راهکارهای درمانی خاص در درمان لکنت زبان کلینیک تخصصی لکنت کرج رزکان نو- کوچه ارغوان ۶

راهکارهای درمانی خاص در درمان لکنت زبان کلینیک تخصصی لکنت کرج رزکان نو- کوچه ارغوان ۶

 

but are also present in noncommunicative actions, which give rise to inattentiveness and problems with cognitive functions such as high-level short-term memory. This can explain the impression of absentmindedness and the more general lack of awareness that some commentators believe exist amongst this group of speakers. Typically, the poor self-monitoring can translate as poor listening skills and these, together with inattentiveness, may lead to misunderstandings and inappropriate comments and responses. Although a significant number of clients do not exhibit this stereotype my personal experience is that a surprising number do appear to fall within the cluttering stereotype proposed by Weiss, over 40 years ago. Weiss also believed that the cluttering personality was associated with a general lack of organizational skill and untidiness; although these are features which subsequent commentators have been less willing to confirm. It is certainly true to say that the concept of a cluttering stereotype has not been rigorously pursued by researchers in recent years.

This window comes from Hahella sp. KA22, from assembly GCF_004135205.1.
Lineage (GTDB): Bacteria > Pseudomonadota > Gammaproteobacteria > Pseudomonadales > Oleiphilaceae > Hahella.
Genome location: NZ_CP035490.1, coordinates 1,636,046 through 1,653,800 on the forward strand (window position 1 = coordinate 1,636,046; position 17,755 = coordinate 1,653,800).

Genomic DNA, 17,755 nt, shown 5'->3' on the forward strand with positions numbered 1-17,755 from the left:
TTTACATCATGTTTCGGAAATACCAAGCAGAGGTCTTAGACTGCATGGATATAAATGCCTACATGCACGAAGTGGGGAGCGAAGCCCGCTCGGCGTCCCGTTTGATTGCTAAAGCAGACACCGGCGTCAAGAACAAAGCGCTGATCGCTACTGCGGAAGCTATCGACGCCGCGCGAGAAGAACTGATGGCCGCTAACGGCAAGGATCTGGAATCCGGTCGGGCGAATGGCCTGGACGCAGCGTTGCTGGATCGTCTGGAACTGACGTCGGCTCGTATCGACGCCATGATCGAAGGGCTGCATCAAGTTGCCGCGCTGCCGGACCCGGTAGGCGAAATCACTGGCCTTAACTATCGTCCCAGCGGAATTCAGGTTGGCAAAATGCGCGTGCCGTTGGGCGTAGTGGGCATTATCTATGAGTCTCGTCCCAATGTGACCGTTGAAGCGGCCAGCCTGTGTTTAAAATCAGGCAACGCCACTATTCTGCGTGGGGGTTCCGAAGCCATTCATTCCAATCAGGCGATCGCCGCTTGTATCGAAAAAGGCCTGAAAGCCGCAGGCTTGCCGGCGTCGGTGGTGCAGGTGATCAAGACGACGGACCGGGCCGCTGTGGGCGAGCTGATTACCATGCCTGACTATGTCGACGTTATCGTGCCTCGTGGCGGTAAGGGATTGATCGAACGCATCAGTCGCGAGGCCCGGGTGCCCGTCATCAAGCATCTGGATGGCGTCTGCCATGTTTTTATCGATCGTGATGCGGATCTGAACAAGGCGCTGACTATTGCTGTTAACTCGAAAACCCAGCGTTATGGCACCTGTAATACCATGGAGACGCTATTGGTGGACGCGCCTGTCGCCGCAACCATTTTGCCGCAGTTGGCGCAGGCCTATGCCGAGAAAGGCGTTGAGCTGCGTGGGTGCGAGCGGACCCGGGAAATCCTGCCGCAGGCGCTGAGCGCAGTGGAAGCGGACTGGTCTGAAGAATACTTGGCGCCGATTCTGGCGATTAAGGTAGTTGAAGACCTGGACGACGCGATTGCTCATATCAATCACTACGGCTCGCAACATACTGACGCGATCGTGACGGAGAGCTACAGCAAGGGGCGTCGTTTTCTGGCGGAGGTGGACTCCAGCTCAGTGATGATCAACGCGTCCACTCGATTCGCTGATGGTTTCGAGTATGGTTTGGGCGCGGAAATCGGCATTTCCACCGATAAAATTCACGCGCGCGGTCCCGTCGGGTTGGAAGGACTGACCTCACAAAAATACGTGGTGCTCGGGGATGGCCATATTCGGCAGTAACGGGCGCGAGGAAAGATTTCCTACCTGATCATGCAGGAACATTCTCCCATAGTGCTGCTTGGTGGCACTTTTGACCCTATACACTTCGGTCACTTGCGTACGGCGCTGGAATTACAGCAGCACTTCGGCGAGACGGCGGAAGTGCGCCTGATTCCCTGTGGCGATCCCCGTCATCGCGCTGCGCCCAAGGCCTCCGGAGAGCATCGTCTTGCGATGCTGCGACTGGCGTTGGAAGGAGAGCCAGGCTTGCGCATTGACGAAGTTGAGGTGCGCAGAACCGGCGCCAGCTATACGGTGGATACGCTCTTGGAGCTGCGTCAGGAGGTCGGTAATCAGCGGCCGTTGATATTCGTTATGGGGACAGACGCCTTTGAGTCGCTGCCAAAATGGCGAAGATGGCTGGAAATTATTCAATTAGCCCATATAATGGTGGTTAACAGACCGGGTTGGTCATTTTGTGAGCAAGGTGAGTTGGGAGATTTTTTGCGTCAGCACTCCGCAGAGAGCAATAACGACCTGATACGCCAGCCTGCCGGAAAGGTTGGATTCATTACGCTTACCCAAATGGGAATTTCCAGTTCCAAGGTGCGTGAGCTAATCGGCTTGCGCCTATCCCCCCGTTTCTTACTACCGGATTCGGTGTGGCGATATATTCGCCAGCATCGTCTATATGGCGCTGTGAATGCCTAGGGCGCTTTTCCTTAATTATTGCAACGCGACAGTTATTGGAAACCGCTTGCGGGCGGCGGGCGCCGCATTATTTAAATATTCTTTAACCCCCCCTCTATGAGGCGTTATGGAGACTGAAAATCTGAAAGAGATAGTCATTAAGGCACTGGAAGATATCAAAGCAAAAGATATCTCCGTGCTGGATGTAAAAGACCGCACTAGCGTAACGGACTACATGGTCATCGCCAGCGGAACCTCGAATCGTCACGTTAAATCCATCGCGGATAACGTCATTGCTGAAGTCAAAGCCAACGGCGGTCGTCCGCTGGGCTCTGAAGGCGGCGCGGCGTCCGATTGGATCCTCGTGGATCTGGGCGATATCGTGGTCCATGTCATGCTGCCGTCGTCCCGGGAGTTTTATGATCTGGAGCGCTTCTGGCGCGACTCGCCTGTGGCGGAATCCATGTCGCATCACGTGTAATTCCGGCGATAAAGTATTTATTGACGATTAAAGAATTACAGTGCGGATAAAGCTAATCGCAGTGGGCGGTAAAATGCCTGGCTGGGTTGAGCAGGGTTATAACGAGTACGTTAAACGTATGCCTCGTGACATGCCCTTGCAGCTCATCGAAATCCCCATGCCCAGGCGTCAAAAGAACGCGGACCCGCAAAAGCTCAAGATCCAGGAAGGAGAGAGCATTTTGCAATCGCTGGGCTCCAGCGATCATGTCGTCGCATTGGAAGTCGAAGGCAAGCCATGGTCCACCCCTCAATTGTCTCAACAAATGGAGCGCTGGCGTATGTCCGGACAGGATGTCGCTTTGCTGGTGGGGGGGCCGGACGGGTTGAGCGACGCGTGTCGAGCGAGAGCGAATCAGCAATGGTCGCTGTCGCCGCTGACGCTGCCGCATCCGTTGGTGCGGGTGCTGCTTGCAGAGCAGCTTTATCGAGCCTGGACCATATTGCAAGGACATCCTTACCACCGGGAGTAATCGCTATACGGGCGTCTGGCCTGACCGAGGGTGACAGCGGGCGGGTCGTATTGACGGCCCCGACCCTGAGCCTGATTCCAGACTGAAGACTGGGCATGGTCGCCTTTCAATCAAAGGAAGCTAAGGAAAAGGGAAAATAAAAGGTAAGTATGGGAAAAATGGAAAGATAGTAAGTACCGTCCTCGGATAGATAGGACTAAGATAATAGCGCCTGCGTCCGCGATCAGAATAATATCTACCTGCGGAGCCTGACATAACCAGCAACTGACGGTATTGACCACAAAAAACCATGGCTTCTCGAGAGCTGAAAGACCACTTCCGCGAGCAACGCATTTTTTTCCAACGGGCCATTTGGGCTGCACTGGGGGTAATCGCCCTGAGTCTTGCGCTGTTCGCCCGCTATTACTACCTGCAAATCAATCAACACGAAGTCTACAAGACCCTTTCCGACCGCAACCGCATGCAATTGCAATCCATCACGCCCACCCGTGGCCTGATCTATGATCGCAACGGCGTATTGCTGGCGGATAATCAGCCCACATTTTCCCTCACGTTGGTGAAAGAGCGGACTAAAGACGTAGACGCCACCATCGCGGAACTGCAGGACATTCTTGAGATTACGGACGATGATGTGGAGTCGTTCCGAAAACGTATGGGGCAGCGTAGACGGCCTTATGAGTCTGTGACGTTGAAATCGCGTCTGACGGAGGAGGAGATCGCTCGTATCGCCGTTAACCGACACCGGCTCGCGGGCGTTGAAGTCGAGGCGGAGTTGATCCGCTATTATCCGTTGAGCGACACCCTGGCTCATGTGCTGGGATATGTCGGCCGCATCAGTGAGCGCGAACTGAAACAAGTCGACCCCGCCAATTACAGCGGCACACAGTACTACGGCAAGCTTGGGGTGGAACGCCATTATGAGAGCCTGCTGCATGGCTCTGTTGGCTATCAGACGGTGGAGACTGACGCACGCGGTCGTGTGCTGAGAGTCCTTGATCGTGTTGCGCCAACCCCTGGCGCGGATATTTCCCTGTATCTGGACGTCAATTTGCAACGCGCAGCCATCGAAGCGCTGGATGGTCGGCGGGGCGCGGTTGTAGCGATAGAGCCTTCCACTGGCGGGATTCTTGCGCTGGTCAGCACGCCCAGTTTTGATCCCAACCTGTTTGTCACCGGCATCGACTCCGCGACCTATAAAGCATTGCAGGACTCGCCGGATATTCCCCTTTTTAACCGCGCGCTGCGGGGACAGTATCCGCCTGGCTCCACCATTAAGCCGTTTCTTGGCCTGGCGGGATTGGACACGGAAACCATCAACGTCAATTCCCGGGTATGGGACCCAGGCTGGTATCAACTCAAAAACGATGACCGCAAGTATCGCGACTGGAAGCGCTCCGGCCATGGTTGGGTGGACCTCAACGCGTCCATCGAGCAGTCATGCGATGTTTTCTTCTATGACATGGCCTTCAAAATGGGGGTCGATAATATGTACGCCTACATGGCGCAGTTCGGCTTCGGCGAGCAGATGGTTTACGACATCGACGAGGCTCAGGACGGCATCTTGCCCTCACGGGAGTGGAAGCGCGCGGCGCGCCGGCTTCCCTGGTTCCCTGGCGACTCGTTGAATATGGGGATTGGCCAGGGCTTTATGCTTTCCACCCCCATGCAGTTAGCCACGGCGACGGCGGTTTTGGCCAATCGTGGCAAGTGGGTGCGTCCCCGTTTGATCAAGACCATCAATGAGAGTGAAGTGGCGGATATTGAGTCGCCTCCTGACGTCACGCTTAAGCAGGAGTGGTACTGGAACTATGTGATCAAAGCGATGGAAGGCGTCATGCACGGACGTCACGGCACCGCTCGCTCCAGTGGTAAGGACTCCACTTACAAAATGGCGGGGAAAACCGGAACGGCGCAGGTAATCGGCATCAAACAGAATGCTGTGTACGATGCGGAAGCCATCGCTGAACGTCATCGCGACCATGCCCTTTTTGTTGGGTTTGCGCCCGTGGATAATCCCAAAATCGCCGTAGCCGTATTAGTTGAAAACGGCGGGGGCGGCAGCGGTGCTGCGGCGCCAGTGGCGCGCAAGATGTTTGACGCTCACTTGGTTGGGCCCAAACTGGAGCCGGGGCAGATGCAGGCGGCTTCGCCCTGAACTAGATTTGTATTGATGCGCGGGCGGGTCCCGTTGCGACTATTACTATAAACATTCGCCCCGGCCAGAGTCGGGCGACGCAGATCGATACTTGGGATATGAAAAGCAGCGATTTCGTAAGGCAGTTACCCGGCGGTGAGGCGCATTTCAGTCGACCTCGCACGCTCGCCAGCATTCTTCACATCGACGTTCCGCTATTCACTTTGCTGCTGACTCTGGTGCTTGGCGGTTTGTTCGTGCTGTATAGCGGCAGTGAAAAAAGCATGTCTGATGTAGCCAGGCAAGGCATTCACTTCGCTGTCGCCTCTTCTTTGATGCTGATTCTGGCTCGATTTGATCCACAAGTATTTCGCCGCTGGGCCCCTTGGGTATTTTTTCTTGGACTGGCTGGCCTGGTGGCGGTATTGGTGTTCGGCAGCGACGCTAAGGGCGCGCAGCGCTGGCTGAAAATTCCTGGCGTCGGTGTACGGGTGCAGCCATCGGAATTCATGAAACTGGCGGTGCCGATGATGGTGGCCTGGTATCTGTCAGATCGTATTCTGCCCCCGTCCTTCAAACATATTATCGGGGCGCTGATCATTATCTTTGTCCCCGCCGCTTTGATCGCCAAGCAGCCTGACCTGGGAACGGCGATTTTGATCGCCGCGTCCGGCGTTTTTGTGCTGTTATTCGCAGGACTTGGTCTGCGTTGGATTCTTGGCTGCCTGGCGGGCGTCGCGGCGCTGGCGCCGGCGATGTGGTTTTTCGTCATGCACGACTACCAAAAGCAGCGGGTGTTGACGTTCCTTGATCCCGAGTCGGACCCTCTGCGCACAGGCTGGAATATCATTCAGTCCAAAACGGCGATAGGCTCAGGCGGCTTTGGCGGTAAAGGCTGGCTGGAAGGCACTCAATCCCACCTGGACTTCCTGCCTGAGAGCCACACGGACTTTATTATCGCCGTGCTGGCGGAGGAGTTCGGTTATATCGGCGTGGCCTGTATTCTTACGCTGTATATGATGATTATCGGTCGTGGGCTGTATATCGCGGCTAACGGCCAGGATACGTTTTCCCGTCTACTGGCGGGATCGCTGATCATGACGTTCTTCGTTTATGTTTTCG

Cluttering and normal disfluency

Unlike stuttering, I would argue that much cluttering behaviour sits on a continuum with normal speech. At one end of the continuum we have the highly fluent individual who vary rarely makes any speech/language error. At the other end we have severe cluttering. Clearly, differentially diagnosing these two speakers would not be a problem. However, it could be argued that even the highly fluent speaker “clutters” when interjecting an “um .. .” even though this might occur perhaps once only in 500 words. If we accept then, that everyone has cluttering moments, including people who stutter, the dif¬ficulty is in defining a point on the continuum beyond which the individual may be diagnosed as a person who clutters: in other words, the issue of distinguishing between a speaker who demonstrates moments of cluttering and an individual who is “a clutterer”. This distinction is often very difficult to make and is in contrast to the situation with stuttering, where differentially diagnosing pathological disfluency at onset can be difficult (see chapter 9) but where even mild stuttering is readily recognized as such when it has become established. (See section below on cluttering spectrum behaviour as one way of characterizing cases of borderline cluttering.)

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